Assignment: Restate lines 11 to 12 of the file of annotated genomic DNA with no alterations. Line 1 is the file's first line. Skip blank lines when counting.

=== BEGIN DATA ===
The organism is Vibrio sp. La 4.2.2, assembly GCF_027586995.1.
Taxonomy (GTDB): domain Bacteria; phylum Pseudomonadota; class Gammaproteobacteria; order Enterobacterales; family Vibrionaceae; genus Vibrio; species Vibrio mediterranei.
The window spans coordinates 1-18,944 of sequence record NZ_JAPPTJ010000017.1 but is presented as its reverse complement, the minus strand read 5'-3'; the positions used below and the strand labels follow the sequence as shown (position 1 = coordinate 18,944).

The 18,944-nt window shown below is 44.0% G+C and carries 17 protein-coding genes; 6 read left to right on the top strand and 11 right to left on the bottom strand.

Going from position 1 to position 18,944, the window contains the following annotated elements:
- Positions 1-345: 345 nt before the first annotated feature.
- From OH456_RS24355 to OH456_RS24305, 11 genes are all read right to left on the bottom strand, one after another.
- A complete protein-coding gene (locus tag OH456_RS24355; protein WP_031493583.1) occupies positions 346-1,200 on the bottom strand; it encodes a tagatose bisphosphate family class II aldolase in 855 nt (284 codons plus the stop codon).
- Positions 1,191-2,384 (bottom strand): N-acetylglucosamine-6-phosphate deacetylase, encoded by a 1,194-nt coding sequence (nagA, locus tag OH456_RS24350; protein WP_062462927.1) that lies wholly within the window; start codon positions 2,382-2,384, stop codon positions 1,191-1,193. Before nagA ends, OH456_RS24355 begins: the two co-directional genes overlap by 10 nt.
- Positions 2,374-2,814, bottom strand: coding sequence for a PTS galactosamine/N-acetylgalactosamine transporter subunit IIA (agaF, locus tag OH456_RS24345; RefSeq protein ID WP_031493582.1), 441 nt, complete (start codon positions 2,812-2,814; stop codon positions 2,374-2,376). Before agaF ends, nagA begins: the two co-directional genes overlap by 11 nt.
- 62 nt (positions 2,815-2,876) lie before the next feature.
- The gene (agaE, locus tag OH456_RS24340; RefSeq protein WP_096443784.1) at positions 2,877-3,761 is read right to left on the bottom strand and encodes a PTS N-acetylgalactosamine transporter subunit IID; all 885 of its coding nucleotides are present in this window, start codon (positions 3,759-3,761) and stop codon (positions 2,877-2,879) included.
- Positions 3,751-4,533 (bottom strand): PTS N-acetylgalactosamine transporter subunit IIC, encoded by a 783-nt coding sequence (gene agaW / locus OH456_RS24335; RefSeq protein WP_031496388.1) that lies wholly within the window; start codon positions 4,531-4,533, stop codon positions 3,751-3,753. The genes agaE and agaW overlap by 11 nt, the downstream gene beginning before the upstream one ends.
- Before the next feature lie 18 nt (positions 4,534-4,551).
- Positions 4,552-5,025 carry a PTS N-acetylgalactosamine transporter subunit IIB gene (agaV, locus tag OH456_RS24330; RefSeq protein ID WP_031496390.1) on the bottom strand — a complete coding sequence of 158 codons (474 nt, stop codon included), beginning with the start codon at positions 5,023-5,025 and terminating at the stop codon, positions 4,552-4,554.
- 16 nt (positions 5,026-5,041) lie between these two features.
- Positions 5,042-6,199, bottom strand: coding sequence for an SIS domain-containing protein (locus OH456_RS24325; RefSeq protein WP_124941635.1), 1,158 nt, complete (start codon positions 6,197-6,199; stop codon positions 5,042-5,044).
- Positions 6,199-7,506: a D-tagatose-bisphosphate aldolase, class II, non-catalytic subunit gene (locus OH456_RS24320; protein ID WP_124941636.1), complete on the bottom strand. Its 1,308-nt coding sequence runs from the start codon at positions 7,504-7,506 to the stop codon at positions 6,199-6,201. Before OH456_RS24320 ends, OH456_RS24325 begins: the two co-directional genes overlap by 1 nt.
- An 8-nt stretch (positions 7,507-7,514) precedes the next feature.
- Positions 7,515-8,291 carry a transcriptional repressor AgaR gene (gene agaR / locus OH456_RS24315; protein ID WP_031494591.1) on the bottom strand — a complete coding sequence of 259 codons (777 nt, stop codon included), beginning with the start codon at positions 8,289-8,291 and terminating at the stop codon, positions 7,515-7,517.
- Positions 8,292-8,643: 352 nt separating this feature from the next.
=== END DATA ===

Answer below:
- 62 nt (positions 2,815-2,876) lie before the next feature.
- The gene (agaE, locus tag OH456_RS24340; RefSeq protein WP_096443784.1) at positions 2,877-3,761 is read right to left on the bottom strand and encodes a PTS N-acetylgalactosamine transporter subunit IID; all 885 of its coding nucleotides are present in this window, start codon (positions 3,759-3,761) and stop codon (positions 2,877-2,879) included.